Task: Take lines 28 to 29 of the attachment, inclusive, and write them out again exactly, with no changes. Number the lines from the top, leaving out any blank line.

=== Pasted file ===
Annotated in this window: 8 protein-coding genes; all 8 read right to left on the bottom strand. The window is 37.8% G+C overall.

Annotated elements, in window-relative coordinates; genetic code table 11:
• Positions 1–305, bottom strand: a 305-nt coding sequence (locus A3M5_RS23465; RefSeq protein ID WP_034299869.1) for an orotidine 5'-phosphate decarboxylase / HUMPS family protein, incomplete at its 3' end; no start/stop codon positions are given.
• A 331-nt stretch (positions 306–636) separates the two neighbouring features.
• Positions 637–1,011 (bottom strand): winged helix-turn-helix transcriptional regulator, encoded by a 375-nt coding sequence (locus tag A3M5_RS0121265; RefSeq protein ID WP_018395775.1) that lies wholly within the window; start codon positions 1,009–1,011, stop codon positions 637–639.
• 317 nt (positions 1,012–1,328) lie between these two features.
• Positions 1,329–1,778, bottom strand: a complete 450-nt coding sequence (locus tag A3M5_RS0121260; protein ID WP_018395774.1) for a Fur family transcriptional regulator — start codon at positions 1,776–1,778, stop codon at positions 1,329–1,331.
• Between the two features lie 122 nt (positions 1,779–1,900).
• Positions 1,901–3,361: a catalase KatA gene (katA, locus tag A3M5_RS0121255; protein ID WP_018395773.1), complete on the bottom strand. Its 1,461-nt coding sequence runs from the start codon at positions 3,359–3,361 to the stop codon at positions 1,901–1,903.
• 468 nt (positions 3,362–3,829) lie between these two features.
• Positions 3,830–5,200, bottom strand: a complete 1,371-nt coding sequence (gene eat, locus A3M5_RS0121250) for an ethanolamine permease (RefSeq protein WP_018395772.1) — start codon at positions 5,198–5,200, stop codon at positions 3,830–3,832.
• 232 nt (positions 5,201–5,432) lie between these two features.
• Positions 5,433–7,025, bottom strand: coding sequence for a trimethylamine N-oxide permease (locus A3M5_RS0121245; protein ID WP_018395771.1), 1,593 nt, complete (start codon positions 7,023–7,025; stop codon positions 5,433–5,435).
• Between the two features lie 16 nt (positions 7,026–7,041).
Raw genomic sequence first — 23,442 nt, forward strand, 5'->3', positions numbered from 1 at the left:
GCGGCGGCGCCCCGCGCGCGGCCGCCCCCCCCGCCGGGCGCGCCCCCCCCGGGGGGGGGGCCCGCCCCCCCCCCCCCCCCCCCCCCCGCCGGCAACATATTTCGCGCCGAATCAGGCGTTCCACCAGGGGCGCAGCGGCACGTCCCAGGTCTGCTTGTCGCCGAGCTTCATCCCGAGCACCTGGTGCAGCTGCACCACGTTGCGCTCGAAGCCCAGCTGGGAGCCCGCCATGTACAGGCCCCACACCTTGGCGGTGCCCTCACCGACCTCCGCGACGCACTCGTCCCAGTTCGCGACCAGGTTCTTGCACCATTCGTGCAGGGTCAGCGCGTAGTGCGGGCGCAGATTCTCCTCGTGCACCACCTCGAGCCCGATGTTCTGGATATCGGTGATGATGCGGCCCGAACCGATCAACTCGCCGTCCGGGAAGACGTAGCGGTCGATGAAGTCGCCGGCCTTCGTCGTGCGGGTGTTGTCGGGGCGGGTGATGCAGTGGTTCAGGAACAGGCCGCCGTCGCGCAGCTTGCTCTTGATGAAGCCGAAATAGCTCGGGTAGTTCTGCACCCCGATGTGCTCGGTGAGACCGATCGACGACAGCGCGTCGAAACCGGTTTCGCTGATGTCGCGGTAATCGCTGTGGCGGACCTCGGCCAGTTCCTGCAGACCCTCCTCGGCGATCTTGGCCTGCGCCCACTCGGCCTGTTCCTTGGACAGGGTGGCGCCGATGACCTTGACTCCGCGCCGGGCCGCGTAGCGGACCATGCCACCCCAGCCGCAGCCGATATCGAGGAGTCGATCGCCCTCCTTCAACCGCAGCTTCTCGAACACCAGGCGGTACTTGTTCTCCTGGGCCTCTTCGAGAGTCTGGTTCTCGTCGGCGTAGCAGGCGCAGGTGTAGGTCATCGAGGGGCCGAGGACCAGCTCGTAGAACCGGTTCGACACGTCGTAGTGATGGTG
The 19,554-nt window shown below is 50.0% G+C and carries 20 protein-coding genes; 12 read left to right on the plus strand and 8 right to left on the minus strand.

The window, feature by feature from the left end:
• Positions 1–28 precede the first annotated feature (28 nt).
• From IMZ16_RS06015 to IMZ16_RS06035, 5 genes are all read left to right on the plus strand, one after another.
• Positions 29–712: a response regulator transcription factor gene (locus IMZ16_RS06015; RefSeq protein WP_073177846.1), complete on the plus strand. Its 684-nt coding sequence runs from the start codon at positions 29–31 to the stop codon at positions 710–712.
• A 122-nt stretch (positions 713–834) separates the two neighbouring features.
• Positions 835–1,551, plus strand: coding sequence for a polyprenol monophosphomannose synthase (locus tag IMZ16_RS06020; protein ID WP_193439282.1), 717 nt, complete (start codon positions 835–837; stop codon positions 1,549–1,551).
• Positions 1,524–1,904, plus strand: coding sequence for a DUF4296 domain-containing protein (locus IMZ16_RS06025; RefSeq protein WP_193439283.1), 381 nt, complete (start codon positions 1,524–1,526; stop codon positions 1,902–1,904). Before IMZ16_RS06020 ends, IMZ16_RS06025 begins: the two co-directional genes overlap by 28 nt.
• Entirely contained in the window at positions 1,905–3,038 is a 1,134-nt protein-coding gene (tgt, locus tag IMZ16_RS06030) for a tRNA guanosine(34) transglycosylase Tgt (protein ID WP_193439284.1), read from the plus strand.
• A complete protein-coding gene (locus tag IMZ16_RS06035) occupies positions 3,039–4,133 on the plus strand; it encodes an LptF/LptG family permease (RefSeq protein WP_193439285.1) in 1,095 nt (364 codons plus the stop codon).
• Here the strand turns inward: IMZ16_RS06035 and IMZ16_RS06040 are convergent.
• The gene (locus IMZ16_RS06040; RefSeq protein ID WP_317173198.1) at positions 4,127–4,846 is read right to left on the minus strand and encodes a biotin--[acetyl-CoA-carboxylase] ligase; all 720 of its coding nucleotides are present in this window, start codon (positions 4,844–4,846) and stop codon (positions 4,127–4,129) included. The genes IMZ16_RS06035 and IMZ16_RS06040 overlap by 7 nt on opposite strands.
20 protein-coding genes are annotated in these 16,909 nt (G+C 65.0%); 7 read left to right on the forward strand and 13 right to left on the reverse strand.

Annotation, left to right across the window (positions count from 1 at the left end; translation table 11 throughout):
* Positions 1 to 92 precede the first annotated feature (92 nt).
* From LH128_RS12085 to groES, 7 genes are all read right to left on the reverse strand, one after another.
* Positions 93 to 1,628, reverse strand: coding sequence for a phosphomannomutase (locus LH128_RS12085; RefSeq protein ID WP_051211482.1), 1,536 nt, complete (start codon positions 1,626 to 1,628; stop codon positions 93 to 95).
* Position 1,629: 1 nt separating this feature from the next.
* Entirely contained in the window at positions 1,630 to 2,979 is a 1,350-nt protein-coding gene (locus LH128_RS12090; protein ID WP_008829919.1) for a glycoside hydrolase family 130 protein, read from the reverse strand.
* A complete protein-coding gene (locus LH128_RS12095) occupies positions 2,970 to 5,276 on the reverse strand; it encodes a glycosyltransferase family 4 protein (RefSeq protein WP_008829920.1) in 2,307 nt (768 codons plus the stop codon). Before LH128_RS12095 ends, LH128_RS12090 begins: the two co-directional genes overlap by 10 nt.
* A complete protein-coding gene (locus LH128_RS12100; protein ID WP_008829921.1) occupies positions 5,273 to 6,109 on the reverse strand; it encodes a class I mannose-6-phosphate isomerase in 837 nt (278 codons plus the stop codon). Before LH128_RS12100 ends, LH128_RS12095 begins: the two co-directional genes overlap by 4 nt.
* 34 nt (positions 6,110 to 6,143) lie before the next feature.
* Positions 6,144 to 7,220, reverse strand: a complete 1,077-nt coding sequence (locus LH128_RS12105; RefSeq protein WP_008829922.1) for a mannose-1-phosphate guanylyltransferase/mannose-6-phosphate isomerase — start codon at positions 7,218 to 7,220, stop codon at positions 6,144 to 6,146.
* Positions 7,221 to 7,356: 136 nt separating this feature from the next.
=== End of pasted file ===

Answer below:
• The gene (locus IMZ16_RS06040; RefSeq protein ID WP_317173198.1) at positions 4,127–4,846 is read right to left on the minus strand and encodes a biotin--[acetyl-CoA-carboxylase] ligase; all 720 of its coding nucleotides are present in this window, start codon (positions 4,844–4,846) and stop codon (positions 4,127–4,129) included. The genes IMZ16_RS06035 and IMZ16_RS06040 overlap by 7 nt on opposite strands.
20 protein-coding genes are annotated in these 16,909 nt (G+C 65.0%); 7 read left to right on the forward strand and 13 right to left on the reverse strand.